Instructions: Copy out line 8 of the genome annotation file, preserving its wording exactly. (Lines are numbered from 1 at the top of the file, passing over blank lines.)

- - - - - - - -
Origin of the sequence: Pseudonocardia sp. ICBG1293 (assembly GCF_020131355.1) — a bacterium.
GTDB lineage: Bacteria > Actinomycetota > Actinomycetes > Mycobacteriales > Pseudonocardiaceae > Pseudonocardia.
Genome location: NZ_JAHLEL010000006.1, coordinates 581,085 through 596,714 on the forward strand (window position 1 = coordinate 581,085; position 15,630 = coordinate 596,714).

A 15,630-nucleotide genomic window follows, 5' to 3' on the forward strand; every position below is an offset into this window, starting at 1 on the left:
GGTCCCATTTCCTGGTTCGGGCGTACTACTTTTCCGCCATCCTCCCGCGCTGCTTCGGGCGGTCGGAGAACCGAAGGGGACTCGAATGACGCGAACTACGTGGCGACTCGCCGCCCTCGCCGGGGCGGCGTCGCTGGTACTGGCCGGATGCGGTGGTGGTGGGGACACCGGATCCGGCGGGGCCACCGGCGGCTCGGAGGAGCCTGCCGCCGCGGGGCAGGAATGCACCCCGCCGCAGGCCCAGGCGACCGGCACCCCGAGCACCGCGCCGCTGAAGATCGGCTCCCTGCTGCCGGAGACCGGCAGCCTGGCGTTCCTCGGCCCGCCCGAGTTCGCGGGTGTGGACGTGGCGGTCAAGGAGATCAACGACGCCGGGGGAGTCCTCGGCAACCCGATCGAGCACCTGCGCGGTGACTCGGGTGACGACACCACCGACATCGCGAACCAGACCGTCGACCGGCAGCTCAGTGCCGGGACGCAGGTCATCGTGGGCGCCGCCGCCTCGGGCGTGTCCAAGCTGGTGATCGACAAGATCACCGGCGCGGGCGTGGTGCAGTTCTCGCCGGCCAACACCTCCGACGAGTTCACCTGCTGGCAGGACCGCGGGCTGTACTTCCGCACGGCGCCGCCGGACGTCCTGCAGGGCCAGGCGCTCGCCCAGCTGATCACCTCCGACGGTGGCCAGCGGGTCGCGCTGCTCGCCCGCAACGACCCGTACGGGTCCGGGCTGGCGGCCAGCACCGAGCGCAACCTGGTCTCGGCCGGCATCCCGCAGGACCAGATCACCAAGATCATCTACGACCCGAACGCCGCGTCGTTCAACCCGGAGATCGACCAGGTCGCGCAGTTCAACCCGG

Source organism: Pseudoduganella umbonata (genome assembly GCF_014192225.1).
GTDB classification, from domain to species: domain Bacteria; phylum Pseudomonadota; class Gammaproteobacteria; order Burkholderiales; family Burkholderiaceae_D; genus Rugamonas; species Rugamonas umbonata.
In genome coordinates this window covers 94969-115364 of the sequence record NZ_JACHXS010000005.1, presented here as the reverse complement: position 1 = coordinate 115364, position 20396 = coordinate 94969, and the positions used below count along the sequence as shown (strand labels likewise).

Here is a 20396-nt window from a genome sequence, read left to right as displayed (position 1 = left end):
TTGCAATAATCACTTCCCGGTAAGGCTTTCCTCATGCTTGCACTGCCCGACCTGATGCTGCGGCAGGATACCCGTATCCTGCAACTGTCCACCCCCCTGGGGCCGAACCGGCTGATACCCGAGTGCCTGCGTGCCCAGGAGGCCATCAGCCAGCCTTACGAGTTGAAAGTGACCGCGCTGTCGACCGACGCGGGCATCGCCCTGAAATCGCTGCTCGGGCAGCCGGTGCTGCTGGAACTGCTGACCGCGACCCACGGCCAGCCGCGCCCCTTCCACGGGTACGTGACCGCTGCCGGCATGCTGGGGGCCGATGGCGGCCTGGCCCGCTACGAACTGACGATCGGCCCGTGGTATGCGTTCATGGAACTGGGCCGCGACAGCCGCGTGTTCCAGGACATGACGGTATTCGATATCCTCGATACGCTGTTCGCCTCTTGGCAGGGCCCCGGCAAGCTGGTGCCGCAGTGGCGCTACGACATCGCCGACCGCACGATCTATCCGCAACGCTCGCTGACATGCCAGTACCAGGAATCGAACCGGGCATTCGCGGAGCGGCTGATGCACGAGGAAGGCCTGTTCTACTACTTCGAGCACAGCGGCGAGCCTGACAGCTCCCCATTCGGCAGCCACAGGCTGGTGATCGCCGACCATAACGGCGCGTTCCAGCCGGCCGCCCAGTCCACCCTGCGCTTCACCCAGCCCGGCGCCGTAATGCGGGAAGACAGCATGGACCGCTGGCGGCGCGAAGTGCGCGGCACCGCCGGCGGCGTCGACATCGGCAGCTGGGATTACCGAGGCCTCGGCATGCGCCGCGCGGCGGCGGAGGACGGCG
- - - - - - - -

In genome coordinates this window covers 94969-115364 of the sequence record NZ_JACHXS010000005.1, presented here as the reverse complement: position 1 = coordinate 115364, position 20396 = coordinate 94969, and the positions used below count along the sequence as shown (strand labels likewise).